These are great with any Mexican dish. You can also follow this basic recipe with pinto beans as well.
Oh, and anyone have a good recipe for Baked Alaska? The prospect of baked ice cream intrigues me…
I have a t-shirt that says “Hecho en Mexico.” While some Mexicans are pasty white and have ocean blue eyes, I am not one of them, at least not by birth. Growing up, Tex-Mex Tacos constituted my repertoire of Mexican food. After a year and a half in Southern California, my culinary and cultural boundaries were blown to pieces.
I loved the traditional sopes, enchiladas, burritos, taquitos, tostadas, arroz con leche, horchata, carne asada, pozole, etc. I lived those 18 months in bliss, food heaven. However, when I came home, I was in shock. I initially tried to survive by dosing everything in Tapatio (Hot Sauce). Eventually, I realized that I was going to have to learn how to cook authentic Mexican food or suffer for the rest of my life.
A few days ago I found a recipe for Pozole for a crock pot (two of my favourite things! Yipee!) It was delicious! The husband’s response says it all: “You should keep that recipe!” Before we get to the recipe part, let me share with you some disgusting history of the soup/ stew Pozole.
Apparently, “pozole was made to be consumed on special events. The conjunction of corn (usually whole hominy kernels) and meat in a single dish is of particular interest to scholars because the ancient Mexicans believed that the gods made humans out of cornmeal dough. According to research by the National Institute of Anthropology and History and the Universidad Nacional Autónoma de México, on these special occasions, the meat used in the pozole was human. After the prisoners were killed by having their hearts torn out in a ritual sacrifice, the rest of the body was chopped and cooked with corn. The meal was shared among the whole community as an act of religious communion. After the conquest, when cannibalism was banned, pork became the staple meat, as it “tasted very similar”, according to a Spanish priest.” (http://en.wikipedia.org/wiki/Posole)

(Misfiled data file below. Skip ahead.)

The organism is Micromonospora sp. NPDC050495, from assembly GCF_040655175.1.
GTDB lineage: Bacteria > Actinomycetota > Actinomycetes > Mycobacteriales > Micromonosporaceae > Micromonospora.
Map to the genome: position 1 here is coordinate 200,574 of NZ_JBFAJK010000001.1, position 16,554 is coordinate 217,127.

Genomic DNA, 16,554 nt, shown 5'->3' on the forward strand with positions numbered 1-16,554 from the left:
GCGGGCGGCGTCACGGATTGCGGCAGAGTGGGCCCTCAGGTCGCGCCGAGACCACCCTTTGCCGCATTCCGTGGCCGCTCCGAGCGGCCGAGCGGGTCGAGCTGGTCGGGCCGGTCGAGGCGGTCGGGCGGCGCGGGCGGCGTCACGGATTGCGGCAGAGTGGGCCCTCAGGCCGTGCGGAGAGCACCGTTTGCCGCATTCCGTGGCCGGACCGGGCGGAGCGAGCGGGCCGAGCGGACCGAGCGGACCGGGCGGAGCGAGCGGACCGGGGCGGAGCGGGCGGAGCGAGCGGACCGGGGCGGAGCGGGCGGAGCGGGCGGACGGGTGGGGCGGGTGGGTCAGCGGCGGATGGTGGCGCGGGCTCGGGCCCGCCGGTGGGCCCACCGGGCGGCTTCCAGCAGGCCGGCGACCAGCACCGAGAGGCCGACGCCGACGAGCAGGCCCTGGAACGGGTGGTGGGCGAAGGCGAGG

While that little tidbit of information might be unappealing, Pozole certainly is not.
- – 2 lbs shoulder chuck pork, fat trimmed, and chopped in 1/2″ pieces
- 2 tbsp oil olive
- 1 medium onion, chopped
- 4 garlic cloves, minced
- 1 can oven roasted chilies (7 oz)
- 2 cans white hominy (15 oz)
- 6 cups chicken stock
- 1 tbsp chili powder
- 1 tsp ground cumin
- 1 tsp salt
- 1/2 tsp black pepper
- 1/4 cup minced chopped cilantro
Heat oil in a skillet on medium-high. Brown meat in portions. Add to the slow cooker. Add all ingredients through cumin. Stir. Heat on low for 5-6 hours. Add salt, pepper and cilantro. Cook for another hour. Laddle soup into bowls. Serve with shredded lettuce, chopped onions, cilantro, lime wedges and heated corn tortillas. (Sometimes it is served with radishes too, but I don’t like radishes.)
(It is red or green depending on whether you use red or green chilies)
A few years ago, I spent a year and a half in Southern California serving a mission for my Church. I spend that time with the Hispanic population in the area, and came to love their culinary traditions (well, some of them).
I could never quite fall in love with Menudo (a traditional soup made from cow stomach) or anything that involved tongue – but this sweet rice and milk dessert gained a favourable place on my palate. I love the thick, hearty porridge-like consistency and the way the raisins soften as though they are slowly transforming back into grapes.
Rice is such a huge staple in Latin American cooking, but that doesn’t make it easy for us gringos to get right. Growing up, I remember joking about the fact that Mum’s rice was usually soupy. And perhaps to counteract that, my first endeavors to make rice resulted in hard, crunchy grains that my husband and I both pretended were fluffy and, well, cooked… Arroz con Leche scared me for a long time. My food cravings eventually overcame my food fears, and, I’m happy to report it turned out well!
Arroz Con Leche (rice with milk)
– 1/2 cup rice (short-medium grain)
– 4 cups milk
– 1 cinnamon stick
– 1/2 cup brown sugar
– 1/2 raisins
– 1 tsp vanilla
– 2 tbsp butter
– ground cinnamon to garnish
In a saucepan, combine rice, milk and cinnamon stick. Heat on medium-high just until milk starts to boil. Lower heat to low and let mixture simmer, stirring often (scraping sides and bottom of pot) for 45 min. Add the sugar and the raisins and continue cooking on low for another 15 min. Stir in the vanilla and the butter and cook another 5 min. Garnish with ground cinnamon. Serve hot or cold.
I like to eat some when it’s hot, refrigerate the rest and eat it cold the next morning for breakfast. Sabe muy rico!